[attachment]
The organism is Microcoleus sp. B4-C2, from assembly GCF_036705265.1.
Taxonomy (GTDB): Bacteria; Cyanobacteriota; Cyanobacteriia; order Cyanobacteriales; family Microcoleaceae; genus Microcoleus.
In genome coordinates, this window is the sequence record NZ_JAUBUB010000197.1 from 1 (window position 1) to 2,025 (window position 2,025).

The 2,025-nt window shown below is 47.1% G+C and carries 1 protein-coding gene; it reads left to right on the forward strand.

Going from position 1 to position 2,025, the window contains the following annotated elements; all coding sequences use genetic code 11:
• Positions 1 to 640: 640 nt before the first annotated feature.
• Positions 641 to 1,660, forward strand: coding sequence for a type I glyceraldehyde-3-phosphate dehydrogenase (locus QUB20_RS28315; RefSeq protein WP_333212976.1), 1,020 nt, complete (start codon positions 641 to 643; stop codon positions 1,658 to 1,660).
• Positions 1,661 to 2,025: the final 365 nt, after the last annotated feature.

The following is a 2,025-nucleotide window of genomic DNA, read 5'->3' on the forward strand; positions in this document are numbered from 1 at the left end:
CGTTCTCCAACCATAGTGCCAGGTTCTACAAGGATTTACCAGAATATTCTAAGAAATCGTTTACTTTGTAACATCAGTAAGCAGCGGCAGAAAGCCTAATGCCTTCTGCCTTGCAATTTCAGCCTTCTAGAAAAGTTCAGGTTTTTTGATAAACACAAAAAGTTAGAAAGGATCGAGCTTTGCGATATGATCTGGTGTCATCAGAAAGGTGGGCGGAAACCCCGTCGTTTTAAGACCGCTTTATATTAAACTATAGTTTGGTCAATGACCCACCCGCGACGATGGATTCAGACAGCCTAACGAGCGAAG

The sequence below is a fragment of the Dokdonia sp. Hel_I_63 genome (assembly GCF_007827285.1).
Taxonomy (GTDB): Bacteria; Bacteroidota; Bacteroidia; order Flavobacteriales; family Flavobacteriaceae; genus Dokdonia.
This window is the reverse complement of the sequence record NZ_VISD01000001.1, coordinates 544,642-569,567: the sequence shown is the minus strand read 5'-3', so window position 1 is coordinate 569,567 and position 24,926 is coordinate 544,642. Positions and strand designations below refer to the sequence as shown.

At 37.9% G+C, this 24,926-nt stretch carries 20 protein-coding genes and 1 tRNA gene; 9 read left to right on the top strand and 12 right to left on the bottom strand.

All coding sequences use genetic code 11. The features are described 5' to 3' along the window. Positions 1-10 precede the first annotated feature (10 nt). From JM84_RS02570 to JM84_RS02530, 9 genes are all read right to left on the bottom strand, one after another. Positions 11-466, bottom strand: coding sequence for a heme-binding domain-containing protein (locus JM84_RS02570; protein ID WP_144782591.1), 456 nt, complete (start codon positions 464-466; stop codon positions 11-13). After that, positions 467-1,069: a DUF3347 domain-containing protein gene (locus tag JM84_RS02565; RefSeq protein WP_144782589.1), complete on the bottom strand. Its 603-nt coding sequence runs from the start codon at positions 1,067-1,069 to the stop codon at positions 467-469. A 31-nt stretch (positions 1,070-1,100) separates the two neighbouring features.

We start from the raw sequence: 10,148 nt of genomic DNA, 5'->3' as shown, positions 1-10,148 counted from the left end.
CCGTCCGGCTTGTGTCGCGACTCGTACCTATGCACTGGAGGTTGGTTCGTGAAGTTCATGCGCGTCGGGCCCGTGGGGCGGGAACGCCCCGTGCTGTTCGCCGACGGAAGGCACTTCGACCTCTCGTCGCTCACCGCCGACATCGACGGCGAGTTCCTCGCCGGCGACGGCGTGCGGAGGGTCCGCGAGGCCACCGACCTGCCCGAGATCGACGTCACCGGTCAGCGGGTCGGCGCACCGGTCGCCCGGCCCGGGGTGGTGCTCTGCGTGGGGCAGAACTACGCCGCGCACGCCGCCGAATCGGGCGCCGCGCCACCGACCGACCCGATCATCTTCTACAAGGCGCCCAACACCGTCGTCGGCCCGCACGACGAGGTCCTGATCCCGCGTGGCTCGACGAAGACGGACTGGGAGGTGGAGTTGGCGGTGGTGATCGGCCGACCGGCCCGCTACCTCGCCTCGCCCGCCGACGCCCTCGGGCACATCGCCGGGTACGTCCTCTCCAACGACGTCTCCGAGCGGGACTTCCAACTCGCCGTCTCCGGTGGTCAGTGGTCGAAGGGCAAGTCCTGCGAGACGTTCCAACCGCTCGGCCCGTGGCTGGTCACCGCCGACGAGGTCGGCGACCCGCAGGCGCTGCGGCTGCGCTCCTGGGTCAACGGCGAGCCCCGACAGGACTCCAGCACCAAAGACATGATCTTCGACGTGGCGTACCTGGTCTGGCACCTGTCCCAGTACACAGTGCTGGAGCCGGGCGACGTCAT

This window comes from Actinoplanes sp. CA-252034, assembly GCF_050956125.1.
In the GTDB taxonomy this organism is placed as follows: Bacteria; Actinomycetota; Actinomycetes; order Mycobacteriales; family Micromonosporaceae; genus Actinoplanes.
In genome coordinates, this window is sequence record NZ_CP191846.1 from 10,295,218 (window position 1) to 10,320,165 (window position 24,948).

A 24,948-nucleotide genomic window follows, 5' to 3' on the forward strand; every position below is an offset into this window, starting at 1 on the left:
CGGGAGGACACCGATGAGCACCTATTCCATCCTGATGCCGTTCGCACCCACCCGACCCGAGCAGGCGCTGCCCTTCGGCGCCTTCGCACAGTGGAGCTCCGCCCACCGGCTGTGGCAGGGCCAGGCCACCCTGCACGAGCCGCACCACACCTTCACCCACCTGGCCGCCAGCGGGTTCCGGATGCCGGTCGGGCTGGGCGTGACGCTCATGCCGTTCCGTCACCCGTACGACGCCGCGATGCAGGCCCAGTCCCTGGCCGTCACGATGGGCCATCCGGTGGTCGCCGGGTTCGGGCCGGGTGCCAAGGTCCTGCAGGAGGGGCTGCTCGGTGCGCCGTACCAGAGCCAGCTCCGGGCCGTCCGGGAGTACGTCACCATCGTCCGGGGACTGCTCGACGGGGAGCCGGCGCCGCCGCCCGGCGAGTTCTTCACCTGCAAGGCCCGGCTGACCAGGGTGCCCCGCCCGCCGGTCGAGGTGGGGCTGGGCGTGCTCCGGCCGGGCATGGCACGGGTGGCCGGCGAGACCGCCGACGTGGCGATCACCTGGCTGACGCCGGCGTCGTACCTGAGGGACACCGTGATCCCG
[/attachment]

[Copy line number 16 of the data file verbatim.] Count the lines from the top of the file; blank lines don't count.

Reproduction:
We start from the raw sequence: 10,148 nt of genomic DNA, 5'->3' as shown, positions 1-10,148 counted from the left end.